REP. KEN BUCK, (R) COLORADO: Well, my thought is the judge does the right thing. In this case, the judge has to inquire about the factual basis for the plea agreement and make sure that all parties know what's included in the plea agreement. And the result was they called a time out. The prosecution and defense attorneys met, clarified and responded to the judge. So, I think the judge really was on top of this. High-profile case, everything has to go right in a case like this.
BASH: What does it tell you that the DOJ prosecutors who are in there wanted to make clear under questioning from the judge that this deal is just about the tax charges and the deferred gun charge?
BUCK: Right. Obviously, there are other investigations that are ongoing. Other charges may not be brought, may not brought. But it's important for the defendant to know on the record that there's a possibility of other charges.
BASH: As a member of the House Republican majority, will it be harder for you to get -- for you all to get answers that a lot of your chairman are looking for from the DOJ, if they are still investigating some of the other questions about Hunter Biden's business deals and things that there are allegations out there of, but not clear evidence to support.
BUCK: Most common answer we get in a questioning of the FBI Director or Attorney General is, that's an ongoing investigation, I can't talk about it.
BASH: So yes, it will...
BUCK: It will be more difficult, but at the same time, the other side, the Democrats will be able to say you're impeding a federal -- a criminal investigation. You shouldn't do that. Now, is it more important to look at criminal conduct by a sitting president or is it more important to look at criminal conduct by an individual, a son of a sitting president that -- that's going to be debated in public.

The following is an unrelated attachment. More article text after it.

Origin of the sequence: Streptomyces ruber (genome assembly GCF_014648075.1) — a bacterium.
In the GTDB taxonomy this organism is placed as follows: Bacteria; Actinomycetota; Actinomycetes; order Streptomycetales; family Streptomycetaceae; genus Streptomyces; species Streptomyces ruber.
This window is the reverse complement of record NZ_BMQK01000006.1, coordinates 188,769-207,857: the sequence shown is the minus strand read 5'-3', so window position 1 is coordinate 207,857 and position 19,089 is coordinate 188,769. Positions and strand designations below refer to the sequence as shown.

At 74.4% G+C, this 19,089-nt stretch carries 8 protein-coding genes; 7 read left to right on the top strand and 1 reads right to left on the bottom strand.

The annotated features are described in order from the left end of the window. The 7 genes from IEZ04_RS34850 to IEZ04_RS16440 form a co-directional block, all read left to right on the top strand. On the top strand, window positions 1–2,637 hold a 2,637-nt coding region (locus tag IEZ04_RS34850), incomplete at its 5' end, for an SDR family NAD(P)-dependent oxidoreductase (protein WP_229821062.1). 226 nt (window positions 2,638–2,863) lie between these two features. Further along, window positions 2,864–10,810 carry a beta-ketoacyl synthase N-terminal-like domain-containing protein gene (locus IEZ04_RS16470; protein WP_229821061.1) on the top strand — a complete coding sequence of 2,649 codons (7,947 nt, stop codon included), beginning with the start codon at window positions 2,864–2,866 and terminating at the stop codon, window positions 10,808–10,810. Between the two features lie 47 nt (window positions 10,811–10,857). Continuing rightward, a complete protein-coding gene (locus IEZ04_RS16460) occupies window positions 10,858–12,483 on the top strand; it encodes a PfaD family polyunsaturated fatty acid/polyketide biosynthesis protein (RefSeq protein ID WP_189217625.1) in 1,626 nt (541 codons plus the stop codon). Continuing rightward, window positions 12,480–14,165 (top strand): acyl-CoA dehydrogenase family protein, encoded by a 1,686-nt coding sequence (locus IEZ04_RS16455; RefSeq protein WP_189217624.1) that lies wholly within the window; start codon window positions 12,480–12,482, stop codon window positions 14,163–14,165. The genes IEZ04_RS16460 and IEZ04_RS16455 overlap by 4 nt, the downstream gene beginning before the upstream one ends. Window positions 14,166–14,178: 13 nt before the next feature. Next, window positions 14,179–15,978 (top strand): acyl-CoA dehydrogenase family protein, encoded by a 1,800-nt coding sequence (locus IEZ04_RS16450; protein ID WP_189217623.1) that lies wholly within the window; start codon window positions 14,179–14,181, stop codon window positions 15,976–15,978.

BASH: What do you think?
BUCK: Well, I think it's absolutely Congress's role to look at possible impeachment, but I also think that if that is just a political game, then we need to make sure that the criminal case goes forward.
BASH: OK. So let's talk about the impeachment. Do you think it could be a political game? And why do you believe that Speaker McCarthy in the last 24 hours to 36 hours has begun to lean more into the notion of opening an impeachment inquiry?
BUCK: This is Impeachment Theater. We right now are starting the appropriations process. And there is no consensus on the Republican side about what the numbers should be. Kevin McCarthy promised when he was running for Speaker one set of numbers. And then he made an agreement with President Biden for the debt ceiling increase on another set of numbers. So right now, he has got to convince the public that he's credible and that Republicans have a duty to follow him.